Back in the saddle, parking my ultra-long 225.5-inch Limited tester was made easier thanks to clearance and backup sensors, while it also benefited from blind spot monitoring with rear cross traffic alert, the latter especially helpful when backing out of a hidden driveway. Once underway it’s easy to experience the difference between the outgoing 2015 Tacoma and this 2016 model, at least when fitted with my tester’s new 3.5-liter V6.
Yes, the 4.0-liter V6 is finally dead and buried as far as Tacomas go, the new 500-cc smaller displacement design boasting Atkinson-cycle technology, which is usually the stuff of Toyota hybrids. The engine also includes Toyota’s D-4S technology that utilizes both direct and port fuel injection for stronger acceleration and improved fuel economy, the former thanks to 278 horsepower and 265 lb-ft of torque and the latter resulting in an estimated 19 mpg city, 24 highway and 21 combined as-tested in 4WD. That’s very good for this class, by the way. As a comparison, the much lighter Access Cab RWD base truck, which uses the same 2.7-liter four as last year, is only fractionally better at 19 mpg city, 23 highway and 21 combined when mated to the same six-speed automatic.
The gearbox is smooth and quite seamless for a truck, fitted with manual mode and a good companion to the relatively smooth and comfortable chassis. Of course, mine was a 4×4-capable truck so don’t expect to be wowed by an Avalon-like ride, but I certainly wasn’t made uncomfortable during my weeklong test, while the Tacoma Limited is also quite quiet for its segment. It also tracks wonderfully on the highway and wasn’t too shabby through the curves either, the Tacoma having always been one of my favorite pickup trucks to course through a winding back road.
That road would’ve been even more enjoyable if covered in dirt, but as life would have it I never had opportunity to test the Tacoma off pavement, let alone push the truck’s on-demand 4×4 drivetrain to the extremes it was ultimately designed to be taken to, so I’ll rely on personal off-road experience with previous Tacomas and that 52-year truck and Land Cruiser heritage mentioned earlier (not to mention many more decades in other markets prior to arriving here, the son of Toyoda Automatic Loom Works, Kiichiro Toyoda, building the first G1 in 1935 that, along with the A1 passenger car would soon after result in the forming of the Toyota Motor Co. as we know it; Toyota still makes automatic looms, incidentally).
Taking advantage of untoward conditions in mind, the Tacoma comes standard with a heavy-duty battery, starter, alternator and heater, plus a stainless steel exhaust system, while specific to off-roading, four-wheel drive models get a two-speed transfer case engaged via a one-touch dash-mounted controller that quickly lets you switch in and out of 4WD, while an automatic disconnecting differential helps when oscillating through deep ruts and tall rocks that require more suspension travel than would otherwise be possible.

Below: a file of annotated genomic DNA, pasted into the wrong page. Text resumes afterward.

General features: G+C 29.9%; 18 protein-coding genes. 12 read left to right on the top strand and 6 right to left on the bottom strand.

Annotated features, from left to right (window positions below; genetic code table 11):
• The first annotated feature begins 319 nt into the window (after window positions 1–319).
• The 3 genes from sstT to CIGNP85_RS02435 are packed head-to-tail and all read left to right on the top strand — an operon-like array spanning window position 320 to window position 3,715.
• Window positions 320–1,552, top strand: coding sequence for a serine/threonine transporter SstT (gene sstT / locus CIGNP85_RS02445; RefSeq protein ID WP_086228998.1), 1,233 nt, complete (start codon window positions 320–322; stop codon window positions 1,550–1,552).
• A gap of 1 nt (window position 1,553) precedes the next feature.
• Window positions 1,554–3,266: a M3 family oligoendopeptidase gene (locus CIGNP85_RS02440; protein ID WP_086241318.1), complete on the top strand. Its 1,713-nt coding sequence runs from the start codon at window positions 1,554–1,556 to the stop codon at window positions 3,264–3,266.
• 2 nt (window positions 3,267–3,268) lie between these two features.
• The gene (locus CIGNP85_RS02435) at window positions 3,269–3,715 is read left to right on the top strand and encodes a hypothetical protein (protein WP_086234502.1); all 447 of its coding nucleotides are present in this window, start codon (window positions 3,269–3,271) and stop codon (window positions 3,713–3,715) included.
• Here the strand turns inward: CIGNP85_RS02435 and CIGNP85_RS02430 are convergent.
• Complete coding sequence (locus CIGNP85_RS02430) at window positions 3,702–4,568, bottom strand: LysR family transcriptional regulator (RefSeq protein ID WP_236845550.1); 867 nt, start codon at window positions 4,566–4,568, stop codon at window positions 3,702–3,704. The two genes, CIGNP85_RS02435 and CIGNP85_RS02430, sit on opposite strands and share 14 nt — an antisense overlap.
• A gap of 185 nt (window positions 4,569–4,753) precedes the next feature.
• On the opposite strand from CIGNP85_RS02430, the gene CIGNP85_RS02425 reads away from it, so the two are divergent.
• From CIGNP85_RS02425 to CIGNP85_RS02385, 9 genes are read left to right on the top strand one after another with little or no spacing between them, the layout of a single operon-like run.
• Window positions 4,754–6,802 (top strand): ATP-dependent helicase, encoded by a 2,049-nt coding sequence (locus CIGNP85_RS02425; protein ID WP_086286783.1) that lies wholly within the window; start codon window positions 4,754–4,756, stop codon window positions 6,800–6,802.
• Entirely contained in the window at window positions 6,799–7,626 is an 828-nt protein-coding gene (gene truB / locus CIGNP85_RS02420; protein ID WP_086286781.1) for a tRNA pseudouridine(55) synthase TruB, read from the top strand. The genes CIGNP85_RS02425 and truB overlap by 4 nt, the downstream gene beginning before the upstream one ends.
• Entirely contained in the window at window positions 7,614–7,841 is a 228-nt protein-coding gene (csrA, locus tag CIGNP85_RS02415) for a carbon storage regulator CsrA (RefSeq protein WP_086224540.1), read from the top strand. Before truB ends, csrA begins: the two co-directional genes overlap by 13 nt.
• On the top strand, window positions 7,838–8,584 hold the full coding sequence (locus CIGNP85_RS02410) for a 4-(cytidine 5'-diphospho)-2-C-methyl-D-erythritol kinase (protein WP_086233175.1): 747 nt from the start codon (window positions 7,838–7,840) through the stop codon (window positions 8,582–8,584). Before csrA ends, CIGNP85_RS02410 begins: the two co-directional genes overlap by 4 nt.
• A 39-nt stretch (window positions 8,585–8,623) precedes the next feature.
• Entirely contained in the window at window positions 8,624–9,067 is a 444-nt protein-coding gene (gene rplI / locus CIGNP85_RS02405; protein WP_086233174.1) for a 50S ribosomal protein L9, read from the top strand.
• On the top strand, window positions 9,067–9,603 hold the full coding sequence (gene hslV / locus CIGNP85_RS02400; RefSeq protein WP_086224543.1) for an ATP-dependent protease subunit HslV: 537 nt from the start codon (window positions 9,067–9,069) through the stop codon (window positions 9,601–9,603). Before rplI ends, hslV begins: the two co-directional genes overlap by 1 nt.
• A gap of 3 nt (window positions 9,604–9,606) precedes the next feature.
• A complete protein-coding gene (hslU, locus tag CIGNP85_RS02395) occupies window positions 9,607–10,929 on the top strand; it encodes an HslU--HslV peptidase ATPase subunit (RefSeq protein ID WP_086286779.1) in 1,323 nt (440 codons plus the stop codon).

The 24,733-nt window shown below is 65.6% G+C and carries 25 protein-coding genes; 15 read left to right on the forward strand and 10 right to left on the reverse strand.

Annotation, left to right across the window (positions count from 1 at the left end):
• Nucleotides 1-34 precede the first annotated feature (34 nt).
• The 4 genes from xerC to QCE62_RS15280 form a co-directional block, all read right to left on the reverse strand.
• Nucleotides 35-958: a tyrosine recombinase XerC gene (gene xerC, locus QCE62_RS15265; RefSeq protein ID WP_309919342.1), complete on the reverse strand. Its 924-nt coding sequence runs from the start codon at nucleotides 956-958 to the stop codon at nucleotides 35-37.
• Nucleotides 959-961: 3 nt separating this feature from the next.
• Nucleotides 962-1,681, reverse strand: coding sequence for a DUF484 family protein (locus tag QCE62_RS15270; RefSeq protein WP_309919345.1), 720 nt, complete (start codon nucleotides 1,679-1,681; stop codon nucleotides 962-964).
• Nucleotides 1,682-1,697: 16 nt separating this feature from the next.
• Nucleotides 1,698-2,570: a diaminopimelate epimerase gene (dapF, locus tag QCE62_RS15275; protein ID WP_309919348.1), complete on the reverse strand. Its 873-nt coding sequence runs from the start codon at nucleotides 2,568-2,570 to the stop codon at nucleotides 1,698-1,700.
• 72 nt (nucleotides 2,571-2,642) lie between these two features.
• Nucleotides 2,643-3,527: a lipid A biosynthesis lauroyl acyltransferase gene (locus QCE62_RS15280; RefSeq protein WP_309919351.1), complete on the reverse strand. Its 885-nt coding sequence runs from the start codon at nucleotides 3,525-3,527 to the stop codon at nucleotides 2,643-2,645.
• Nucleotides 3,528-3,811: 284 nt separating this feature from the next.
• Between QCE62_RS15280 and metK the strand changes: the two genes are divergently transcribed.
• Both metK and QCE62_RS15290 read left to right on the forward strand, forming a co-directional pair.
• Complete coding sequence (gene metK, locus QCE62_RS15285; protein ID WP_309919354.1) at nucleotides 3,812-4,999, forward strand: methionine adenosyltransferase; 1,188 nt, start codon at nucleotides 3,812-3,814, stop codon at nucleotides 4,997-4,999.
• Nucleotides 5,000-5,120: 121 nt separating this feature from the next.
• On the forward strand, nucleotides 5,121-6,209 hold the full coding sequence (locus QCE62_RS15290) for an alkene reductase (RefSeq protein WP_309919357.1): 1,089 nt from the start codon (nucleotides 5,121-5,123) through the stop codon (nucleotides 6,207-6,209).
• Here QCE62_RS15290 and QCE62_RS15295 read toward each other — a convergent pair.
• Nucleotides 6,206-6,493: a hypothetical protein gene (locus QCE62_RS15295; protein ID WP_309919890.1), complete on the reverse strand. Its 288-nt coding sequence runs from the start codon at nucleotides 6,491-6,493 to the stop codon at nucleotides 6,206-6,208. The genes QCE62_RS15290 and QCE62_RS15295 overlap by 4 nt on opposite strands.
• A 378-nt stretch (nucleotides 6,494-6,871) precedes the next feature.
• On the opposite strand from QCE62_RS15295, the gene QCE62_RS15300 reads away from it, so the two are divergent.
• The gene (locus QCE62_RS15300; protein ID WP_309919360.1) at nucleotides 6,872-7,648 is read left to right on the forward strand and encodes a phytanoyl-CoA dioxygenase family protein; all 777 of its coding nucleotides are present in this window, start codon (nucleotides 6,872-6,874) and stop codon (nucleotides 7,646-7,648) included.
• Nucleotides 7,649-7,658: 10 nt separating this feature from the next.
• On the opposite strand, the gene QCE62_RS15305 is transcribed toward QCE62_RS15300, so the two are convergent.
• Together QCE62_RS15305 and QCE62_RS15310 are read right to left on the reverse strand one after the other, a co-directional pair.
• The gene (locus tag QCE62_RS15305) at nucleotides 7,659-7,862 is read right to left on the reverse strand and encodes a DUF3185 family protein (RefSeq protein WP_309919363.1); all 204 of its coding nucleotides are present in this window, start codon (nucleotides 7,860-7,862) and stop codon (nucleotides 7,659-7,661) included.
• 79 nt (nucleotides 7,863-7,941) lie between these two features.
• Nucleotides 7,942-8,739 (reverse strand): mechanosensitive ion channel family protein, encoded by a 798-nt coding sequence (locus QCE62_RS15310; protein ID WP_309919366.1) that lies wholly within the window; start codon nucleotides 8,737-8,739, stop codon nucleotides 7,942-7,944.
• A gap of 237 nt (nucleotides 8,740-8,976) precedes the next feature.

Off-road fans will take heart that rear drums are even fitted to this top-line truck, and those who have experience trekking through god’s country will also appreciate all the electronic aids that come standard with the Tacoma too. Just like ABS, traction and stability control benefit on-pavement safety during inclement weather, they can be extremely helpful through snow, mud, sand and gravel, especially when taken at a rapid rate, while Toyota also includes electronic brake-force distribution and emergency brake assist, Smart Stop Technology (SST) that limits engine power during braking, front seatbelt pretensioners and force limiters, adjustable B-pillar shoulder belt anchors that also improve comfort, a front tow hook for getting yourself (or someone else) out of those “oh crap” situations, and eight standard airbags including front knee blockers for when things really get bad.
Along with Limited features already noted, some items pulled up from lesser trims include a sliding rear window, a double-wall composite (SMC) cargo bed, a removable locking tailgate with Toyota’s Easy-Lower feature, a rear step bumper (although steps cut out of the corners like some others are now offering would make stepping up to the bed a lot easier when the tailgate is lowered; instead Toyota offers a $300 bed step from its accessories catalog), cargo bed tie-downs, four tie-down cleats, variable intermittent wipers, powered side mirrors, tilt and telescopic steering, Bluetooth hands-free phone, two 12-volt DC accessory power outlets, and more. The base Tacoma starts at a very reasonable $23,300 plus freight and pre-delivery prep, while my full-load Limited 4×4 hits the road at $37,820, not bad at all considering everything included.
All in all the redesigned 2016 Tacoma appears to be exactly what’s needed to keep Toyota truck fans faithful for another decade, although considering some of its recent competition the Japanese brand may want to update its popular pickup more often moving forward. Still, with its many improvements the new Tacoma is once again best in class, and a short list must-drive if purchasing a new mid-size pickup truck.
Story credits: Trevor Hofmann, American Auto Press Photo credits: Karen Tuggay, American Auto Press Copyright: American Auto Press Inc.